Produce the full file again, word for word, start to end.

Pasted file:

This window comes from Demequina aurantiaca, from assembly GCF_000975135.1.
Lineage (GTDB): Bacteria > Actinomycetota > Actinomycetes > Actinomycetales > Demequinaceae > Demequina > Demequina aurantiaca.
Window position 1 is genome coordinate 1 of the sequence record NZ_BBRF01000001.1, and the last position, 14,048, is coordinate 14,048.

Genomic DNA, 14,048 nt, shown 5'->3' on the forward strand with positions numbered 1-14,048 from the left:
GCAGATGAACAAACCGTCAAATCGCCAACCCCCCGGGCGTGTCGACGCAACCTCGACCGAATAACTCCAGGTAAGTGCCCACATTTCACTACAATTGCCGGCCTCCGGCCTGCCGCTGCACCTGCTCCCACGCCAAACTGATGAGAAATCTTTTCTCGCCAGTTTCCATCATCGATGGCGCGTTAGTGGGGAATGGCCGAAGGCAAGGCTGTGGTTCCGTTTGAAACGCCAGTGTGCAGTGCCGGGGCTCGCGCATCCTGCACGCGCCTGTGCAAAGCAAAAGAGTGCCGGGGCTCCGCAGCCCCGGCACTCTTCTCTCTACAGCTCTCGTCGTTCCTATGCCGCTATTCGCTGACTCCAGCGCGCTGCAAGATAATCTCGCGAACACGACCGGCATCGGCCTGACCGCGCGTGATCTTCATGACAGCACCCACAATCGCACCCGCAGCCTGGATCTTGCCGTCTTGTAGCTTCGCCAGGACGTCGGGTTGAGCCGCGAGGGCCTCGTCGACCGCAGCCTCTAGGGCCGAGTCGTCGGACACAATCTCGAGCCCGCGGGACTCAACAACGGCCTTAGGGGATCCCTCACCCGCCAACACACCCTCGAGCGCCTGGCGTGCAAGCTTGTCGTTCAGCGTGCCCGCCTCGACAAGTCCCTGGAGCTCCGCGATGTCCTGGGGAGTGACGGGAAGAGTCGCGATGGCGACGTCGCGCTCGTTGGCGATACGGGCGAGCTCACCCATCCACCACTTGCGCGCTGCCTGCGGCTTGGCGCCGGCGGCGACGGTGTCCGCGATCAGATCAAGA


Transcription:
This window comes from Demequina aurantiaca, from assembly GCF_000975135.1.
Lineage (GTDB): Bacteria > Actinomycetota > Actinomycetes > Actinomycetales > Demequinaceae > Demequina > Demequina aurantiaca.
Window position 1 is genome coordinate 1 of the sequence record NZ_BBRF01000001.1, and the last position, 14,048, is coordinate 14,048.

Genomic DNA, 14,048 nt, shown 5'->3' on the forward strand with positions numbered 1-14,048 from the left:
GCAGATGAACAAACCGTCAAATCGCCAACCCCCCGGGCGTGTCGACGCAACCTCGACCGAATAACTCCAGGTAAGTGCCCACATTTCACTACAATTGCCGGCCTCCGGCCTGCCGCTGCACCTGCTCCCACGCCAAACTGATGAGAAATCTTTTCTCGCCAGTTTCCATCATCGATGGCGCGTTAGTGGGGAATGGCCGAAGGCAAGGCTGTGGTTCCGTTTGAAACGCCAGTGTGCAGTGCCGGGGCTCGCGCATCCTGCACGCGCCTGTGCAAAGCAAAAGAGTGCCGGGGCTCCGCAGCCCCGGCACTCTTCTCTCTACAGCTCTCGTCGTTCCTATGCCGCTATTCGCTGACTCCAGCGCGCTGCAAGATAATCTCGCGAACACGACCGGCATCGGCCTGACCGCGCGTGATCTTCATGACAGCACCCACAATCGCACCCGCAGCCTGGATCTTGCCGTCTTGTAGCTTCGCCAGGACGTCGGGTTGAGCCGCGAGGGCCTCGTCGACCGCAGCCTCTAGGGCCGAGTCGTCGGACACAATCTCGAGCCCGCGGGACTCAACAACGGCCTTAGGGGATCCCTCACCCGCCAACACACCCTCGAGCGCCTGGCGTGCAAGCTTGTCGTTCAGCGTGCCCGCCTCGACAAGTCCCTGGAGCTCCGCGATGTCCTGGGGAGTGACGGGAAGAGTCGCGATGGCGACGTCGCGCTCGTTGGCGATACGGGCGAGCTCACCCATCCACCACTTGCGCGCTGCCTGCGGCTTGGCGCCGGCGGCGACGGTGTCCGCGATCAGATCAAGA